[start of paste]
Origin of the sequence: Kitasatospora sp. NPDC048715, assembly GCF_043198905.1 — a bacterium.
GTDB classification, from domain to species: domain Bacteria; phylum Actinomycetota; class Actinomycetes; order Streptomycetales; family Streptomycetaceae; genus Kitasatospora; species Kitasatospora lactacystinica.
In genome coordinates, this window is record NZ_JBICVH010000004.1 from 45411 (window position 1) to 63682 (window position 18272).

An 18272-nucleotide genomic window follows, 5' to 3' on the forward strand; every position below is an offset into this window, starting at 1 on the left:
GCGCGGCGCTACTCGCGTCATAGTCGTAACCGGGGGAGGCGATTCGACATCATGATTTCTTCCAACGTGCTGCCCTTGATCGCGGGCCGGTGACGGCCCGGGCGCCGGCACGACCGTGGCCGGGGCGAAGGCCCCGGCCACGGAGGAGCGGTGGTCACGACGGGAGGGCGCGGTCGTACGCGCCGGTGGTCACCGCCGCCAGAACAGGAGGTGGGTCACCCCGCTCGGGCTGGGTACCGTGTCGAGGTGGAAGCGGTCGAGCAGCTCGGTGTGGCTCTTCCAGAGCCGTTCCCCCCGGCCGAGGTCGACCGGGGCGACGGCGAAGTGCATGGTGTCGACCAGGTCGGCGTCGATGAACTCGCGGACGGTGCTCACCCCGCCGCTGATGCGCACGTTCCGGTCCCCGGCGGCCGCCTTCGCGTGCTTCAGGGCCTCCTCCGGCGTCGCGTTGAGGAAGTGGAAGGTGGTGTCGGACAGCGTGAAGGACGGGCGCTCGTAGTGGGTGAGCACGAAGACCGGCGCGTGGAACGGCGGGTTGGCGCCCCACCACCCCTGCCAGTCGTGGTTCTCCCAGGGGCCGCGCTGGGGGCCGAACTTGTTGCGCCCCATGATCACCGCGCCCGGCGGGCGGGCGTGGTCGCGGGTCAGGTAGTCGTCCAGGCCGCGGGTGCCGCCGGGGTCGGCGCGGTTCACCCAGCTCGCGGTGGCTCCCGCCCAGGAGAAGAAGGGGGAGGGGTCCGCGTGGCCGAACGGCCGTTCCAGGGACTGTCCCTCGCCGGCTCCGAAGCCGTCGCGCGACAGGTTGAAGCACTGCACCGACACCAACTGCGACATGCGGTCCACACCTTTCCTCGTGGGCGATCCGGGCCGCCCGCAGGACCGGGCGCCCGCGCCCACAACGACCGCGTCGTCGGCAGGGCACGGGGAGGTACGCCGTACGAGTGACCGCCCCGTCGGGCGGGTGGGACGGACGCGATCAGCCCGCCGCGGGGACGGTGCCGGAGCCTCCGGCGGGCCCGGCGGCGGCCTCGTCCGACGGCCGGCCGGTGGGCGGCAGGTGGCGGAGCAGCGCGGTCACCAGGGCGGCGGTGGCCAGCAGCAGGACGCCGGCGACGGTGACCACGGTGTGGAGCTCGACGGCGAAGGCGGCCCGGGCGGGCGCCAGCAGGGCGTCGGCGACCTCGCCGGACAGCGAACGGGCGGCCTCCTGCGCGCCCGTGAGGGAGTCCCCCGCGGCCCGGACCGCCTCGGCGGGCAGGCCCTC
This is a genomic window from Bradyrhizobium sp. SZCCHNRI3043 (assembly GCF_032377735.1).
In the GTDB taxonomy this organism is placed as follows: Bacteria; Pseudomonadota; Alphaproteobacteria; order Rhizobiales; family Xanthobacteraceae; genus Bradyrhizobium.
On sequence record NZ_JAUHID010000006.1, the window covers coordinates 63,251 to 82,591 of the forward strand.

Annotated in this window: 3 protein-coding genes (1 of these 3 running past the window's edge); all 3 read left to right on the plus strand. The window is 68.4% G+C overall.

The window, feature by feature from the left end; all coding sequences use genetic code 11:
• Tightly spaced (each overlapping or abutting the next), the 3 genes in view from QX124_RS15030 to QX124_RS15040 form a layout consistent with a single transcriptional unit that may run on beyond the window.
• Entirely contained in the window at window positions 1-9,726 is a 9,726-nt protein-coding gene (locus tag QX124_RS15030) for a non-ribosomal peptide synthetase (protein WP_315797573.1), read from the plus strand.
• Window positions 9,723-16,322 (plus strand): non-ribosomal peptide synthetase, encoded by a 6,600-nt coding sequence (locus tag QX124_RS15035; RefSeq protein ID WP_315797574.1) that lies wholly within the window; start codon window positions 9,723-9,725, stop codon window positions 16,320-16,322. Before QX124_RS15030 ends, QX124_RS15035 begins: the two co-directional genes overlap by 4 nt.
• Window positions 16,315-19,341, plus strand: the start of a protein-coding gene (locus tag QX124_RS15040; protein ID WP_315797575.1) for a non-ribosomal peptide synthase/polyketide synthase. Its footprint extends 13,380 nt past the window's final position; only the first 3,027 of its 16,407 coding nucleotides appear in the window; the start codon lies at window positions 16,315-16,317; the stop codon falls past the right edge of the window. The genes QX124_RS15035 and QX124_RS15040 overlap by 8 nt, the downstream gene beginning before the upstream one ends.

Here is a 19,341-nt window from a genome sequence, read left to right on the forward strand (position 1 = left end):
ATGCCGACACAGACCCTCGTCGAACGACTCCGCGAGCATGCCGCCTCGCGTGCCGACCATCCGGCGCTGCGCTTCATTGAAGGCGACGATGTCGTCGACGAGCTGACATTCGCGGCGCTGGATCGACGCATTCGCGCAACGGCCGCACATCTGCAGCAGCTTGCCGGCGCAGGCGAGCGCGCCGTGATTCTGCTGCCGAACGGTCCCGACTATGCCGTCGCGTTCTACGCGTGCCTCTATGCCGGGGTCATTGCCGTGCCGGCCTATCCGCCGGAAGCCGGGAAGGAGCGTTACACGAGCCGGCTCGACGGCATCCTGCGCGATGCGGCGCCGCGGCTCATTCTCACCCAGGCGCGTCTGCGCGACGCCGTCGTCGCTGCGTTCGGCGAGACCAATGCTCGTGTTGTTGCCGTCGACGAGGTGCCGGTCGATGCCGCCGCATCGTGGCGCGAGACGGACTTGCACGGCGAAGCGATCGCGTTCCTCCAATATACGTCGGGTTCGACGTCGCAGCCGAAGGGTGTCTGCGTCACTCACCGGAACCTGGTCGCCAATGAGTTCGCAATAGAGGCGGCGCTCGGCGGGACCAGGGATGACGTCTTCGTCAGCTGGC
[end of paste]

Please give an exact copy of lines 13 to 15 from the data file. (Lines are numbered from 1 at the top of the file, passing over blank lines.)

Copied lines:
• Window positions 9,723-16,322 (plus strand): non-ribosomal peptide synthetase, encoded by a 6,600-nt coding sequence (locus tag QX124_RS15035; RefSeq protein ID WP_315797574.1) that lies wholly within the window; start codon window positions 9,723-9,725, stop codon window positions 16,320-16,322. Before QX124_RS15030 ends, QX124_RS15035 begins: the two co-directional genes overlap by 4 nt.
• Window positions 16,315-19,341, plus strand: the start of a protein-coding gene (locus tag QX124_RS15040; protein ID WP_315797575.1) for a non-ribosomal peptide synthase/polyketide synthase. Its footprint extends 13,380 nt past the window's final position; only the first 3,027 of its 16,407 coding nucleotides appear in the window; the start codon lies at window positions 16,315-16,317; the stop codon falls past the right edge of the window. The genes QX124_RS15035 and QX124_RS15040 overlap by 8 nt, the downstream gene beginning before the upstream one ends.

Here is a 19,341-nt window from a genome sequence, read left to right on the forward strand (position 1 = left end):